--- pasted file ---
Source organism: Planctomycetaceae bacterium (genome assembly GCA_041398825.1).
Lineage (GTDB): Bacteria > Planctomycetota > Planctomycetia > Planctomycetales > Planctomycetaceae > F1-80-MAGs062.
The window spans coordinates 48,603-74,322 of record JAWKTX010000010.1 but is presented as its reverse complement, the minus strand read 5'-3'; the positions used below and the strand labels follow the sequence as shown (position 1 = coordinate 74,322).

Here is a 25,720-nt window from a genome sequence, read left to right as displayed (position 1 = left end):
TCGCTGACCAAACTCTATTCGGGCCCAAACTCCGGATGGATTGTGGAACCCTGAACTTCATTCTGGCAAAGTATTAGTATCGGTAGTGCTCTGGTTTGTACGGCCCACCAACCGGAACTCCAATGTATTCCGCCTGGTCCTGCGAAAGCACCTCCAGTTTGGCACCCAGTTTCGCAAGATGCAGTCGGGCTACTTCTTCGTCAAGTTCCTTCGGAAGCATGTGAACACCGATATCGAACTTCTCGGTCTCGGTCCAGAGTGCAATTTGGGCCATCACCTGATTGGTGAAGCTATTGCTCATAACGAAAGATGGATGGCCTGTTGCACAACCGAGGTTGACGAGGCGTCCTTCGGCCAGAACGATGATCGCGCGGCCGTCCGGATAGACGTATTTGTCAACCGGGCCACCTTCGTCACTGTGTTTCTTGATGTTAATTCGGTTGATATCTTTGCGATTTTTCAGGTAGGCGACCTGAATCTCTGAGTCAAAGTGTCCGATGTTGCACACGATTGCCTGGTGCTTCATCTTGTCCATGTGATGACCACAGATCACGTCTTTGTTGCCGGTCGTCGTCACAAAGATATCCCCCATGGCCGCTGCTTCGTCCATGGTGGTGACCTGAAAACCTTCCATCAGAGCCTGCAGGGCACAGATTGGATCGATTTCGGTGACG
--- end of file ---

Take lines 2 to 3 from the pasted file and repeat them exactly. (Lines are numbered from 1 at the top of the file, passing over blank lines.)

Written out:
Lineage (GTDB): Bacteria > Planctomycetota > Planctomycetia > Planctomycetales > Planctomycetaceae > F1-80-MAGs062.
The window spans coordinates 48,603-74,322 of record JAWKTX010000010.1 but is presented as its reverse complement, the minus strand read 5'-3'; the positions used below and the strand labels follow the sequence as shown (position 1 = coordinate 74,322).